I♥SYNTHS: Are you still actively buying synths? Any piece out there you’re still in search for?
Kebu: I am actually very satisfied with the setup I have right now. I just found myself a mint Alesis Andromeda, which has so much potential that I think I could spend the next few years just programming that. But I really need a new live mixer, because I use all channels available in the DDX and still I need more, and the built-in effects are quite bad.
I♥SYNTHS: How do you go about recording your YouTube videos?
Kebu: When I started out I made mostly videos of me performing a tune with one synth only, so it was basically a camcorder on a stand and then performing the tune over and over from different angles and then edit it into a video. Later on I started filming my live shows, so then it turned into using as many cameras as possible from different angles and then it is mostly a matter of choosing the best angles. In order to get some movement I digitally pan and zoom the takes, but you loose a lot of quality when you do that, so I try to get someone to shoot the concerts with a handheld camera as well.
I♥SYNTHS: For your live shows, do you have a lot of rehearsal time or do you tend to wing it?
Kebu: There is quite a lot of preparation work, but most of that work goes into the technical side, like sequencer arrangements and mixer settings/automation. Once that is done the songs take some practicing, but there are usually more technical challenges than I expect, which eats time away from the practicing. Also, the tunes are very tricky to perform live. They sound so simple – simple melody lines and technically not that difficult. But because they are so simple, anyone can hear when I make a mistake. Also, most of the old analog synths have quite bad keyboards. Each key triggers the sound at slightly different height and sometimes they mistrigger. In the beginning, I used the Arp Odyssey live, but it has such a lousy keyboard that it made me sound like a much worse keyboard player than I am, so nowadays I play those parts with other synths.
photo by: Tapani Rintala
I♥SYNTHS: Do you remember your first show? How have you evolved since then?
Kebu: The first time I played keyboards in front of a large audience was when I was 7 or 8. Then I froze up on the second last note, because I was so nervous that I tried to read the score exactly, while I normally played by heart. Nowadays I’m more afraid that my synths will freeze up. My first show as Kebu was in 2012, but I’ve played over a hundred gigs before that with other bands, so I’m very comfortable on stage nowadays. But it is a very different thing to play a solo gig than as a band member. Still, I was very happily surprised when I started doing my solo gigs that the audience responded so well to them. I was afraid they would find them boring – I’m still only one guy onstage in a cage of keyboards. But since I put quite a lot of effort into preparing the gigs – thinking about what type of audience can be expected and the type of place where I perform and making the tune selection and the order of the tunes based on that and trying to minimize idle time (that I still need for switching sounds and adjusting parameters) – it seems to pay off and make an enjoyable concert.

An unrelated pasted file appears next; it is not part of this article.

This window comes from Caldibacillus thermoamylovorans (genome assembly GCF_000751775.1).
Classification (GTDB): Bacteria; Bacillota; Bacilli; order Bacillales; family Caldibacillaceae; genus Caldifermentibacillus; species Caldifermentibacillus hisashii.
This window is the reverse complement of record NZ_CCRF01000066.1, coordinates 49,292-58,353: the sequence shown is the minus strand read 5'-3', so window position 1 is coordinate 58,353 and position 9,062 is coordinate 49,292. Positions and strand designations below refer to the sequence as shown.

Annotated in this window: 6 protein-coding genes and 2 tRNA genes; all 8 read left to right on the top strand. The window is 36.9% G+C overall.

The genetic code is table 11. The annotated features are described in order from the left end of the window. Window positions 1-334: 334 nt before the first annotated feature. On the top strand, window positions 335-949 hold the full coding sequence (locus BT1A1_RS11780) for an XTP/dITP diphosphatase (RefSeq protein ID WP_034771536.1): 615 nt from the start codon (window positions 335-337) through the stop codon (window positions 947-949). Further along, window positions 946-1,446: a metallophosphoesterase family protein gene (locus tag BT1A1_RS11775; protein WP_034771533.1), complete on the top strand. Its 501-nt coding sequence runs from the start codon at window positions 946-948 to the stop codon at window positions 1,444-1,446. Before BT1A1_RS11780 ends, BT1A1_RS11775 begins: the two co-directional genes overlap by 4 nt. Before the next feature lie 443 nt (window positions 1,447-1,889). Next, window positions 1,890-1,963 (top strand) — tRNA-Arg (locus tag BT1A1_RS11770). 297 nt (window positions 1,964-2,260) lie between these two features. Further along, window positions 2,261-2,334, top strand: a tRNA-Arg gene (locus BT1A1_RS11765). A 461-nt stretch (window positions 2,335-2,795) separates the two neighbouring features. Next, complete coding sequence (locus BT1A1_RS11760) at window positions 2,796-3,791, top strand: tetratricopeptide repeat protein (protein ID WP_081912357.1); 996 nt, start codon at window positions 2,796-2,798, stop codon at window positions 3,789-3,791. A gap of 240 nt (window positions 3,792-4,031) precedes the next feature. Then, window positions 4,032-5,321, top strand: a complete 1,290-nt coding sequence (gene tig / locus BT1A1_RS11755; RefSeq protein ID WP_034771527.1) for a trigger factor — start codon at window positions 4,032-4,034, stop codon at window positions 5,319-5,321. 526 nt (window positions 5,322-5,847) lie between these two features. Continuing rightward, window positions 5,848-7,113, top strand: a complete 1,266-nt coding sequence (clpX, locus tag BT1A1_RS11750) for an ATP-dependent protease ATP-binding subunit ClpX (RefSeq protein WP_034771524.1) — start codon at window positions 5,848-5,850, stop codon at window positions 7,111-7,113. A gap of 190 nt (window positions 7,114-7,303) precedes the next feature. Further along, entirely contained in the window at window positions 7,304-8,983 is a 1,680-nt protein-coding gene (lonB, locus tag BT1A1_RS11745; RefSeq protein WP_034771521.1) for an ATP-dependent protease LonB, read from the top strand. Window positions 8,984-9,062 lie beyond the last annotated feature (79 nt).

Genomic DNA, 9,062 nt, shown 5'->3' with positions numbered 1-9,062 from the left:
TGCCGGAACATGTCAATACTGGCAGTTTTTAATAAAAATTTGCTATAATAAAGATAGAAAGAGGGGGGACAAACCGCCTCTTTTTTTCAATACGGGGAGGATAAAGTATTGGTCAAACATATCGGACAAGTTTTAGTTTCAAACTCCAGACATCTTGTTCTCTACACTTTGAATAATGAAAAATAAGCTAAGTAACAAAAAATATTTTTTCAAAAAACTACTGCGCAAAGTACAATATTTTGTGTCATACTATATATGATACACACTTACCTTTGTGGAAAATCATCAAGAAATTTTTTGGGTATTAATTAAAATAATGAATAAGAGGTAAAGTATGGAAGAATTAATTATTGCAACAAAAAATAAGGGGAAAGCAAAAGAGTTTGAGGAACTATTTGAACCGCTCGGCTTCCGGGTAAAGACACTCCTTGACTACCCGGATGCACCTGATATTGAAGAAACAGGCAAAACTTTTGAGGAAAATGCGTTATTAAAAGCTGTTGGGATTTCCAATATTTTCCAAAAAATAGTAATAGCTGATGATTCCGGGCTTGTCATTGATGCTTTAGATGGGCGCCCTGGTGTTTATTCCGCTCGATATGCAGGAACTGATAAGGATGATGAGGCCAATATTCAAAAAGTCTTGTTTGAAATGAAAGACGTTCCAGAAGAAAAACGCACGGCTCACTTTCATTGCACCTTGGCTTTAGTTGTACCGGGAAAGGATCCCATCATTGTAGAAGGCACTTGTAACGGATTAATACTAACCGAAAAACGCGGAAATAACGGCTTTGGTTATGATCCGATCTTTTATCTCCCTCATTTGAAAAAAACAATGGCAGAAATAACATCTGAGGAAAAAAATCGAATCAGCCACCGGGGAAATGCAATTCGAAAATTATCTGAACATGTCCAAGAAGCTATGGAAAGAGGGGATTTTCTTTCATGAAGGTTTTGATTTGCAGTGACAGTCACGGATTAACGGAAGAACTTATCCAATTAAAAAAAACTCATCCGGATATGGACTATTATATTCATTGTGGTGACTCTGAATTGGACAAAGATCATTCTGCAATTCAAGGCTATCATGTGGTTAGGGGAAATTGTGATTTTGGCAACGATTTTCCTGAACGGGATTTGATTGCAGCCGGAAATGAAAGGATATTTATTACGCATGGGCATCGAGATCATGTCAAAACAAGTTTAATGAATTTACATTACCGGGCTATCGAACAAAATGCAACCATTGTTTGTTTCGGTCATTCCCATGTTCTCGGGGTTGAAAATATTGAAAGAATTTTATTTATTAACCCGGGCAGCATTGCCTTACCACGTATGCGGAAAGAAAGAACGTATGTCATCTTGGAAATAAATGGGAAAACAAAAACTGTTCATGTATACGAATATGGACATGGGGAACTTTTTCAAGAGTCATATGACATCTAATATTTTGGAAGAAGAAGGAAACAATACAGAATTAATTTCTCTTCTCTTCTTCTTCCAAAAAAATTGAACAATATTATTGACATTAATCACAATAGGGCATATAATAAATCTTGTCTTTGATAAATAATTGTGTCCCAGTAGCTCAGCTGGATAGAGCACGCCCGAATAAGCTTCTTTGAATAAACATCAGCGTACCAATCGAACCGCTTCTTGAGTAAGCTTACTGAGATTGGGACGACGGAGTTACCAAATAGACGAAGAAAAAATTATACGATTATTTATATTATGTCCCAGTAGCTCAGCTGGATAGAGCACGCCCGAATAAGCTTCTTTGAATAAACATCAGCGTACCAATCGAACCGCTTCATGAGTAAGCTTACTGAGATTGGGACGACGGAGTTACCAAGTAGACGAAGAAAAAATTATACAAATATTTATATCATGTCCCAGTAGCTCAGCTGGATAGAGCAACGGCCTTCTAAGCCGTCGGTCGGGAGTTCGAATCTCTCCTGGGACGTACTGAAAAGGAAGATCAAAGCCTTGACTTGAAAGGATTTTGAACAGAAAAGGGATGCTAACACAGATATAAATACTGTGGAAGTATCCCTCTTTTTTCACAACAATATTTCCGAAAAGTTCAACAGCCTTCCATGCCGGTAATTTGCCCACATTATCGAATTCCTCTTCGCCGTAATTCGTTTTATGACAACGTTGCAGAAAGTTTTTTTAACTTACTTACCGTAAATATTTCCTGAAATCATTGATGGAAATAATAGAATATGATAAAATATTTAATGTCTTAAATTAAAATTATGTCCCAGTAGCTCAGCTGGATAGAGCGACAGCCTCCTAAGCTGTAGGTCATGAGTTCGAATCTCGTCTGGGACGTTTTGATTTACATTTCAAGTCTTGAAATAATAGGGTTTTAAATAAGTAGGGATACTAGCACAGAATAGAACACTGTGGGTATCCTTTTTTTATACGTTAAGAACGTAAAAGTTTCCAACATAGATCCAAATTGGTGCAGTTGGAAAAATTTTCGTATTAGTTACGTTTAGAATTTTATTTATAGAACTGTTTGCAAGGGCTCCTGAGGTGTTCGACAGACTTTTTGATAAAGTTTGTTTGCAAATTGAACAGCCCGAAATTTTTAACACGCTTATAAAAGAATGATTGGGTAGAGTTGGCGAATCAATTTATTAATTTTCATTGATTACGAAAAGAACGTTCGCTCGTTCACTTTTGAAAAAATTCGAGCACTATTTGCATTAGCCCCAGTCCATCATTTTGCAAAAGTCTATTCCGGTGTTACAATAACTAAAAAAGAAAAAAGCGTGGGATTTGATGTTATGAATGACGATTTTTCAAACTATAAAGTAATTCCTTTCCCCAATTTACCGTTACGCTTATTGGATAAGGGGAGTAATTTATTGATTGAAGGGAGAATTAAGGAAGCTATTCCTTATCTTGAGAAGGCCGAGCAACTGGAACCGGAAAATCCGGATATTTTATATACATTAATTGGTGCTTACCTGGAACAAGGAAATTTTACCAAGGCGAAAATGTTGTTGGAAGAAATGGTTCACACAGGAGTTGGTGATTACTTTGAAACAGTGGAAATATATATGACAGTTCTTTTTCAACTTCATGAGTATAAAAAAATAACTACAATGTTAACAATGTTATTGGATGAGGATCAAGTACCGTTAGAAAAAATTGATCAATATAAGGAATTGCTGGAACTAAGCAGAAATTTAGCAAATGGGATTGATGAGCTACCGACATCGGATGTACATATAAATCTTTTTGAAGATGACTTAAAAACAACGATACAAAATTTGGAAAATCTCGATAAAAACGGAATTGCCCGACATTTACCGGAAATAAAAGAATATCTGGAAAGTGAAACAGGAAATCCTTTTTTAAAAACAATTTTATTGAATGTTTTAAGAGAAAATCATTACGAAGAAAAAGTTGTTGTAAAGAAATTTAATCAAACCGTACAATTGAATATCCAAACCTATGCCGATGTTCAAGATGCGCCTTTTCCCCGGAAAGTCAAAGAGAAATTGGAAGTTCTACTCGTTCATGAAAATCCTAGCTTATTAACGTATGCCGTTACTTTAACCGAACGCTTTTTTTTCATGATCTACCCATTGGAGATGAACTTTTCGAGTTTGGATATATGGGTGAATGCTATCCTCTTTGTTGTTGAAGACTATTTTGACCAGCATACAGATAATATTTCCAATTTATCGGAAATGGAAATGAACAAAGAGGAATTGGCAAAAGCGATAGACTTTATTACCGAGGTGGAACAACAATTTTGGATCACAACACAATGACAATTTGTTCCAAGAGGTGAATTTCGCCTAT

I♥SYNTHS: What’s next for Kebu in 2014?
Kebu: We were planning to organize a Northern Europe-wide club tour, but I’m seriously considering postponing it, because I realized that I need use all available spare time composing and recording, if I want to release an album by the end of 2014 – which I really would like to!
I♥SYNTHS: Are there any favorite concerts or live shows that have inspired you?
Kebu: A hidden gem is the Jean Michel Jarre DVD-concert called “live in your living room”. It was originally only available on the 30th anniversary Oxygen album as a bonus DVD, but I think the concert was much more interesting than the album, because on the DVD they perform the whole album live and have composed some extra music that binds the Oxygen parts together in a new way. Dominique Perrier is playing keyboards in this video, whose own band Space Art I arranged two concerts for here in Finland a year ago and had the honor to perform as warm up act for them! It was fun, but they arrived in the middle of a snow storm. I almost crashed the van we we’re travelling with and it’s engine died after the second show, but eventually we managed to perform both shows successfully and get home safe and sound.
Another concert worth mentioning, probably kind of unexpected, is the Madonna Confessions Tour DVD. It contains a very synth-heavy arrangement, with quite a lot of influences from early 70′s disco. Many of her tunes are re-arranged to suit the style and the whole concert follows both musically and visually a very coherent vision. Stuart Price was the musical producer for the DVD (check out his all-white customized synths), who was also producer for her Confessions on a dance floor album and Kylie Minogue’s Aphrodite album (also worth checking out), both albums using quite a lot of vintage synth flavours!
It get’s crazy at 1:40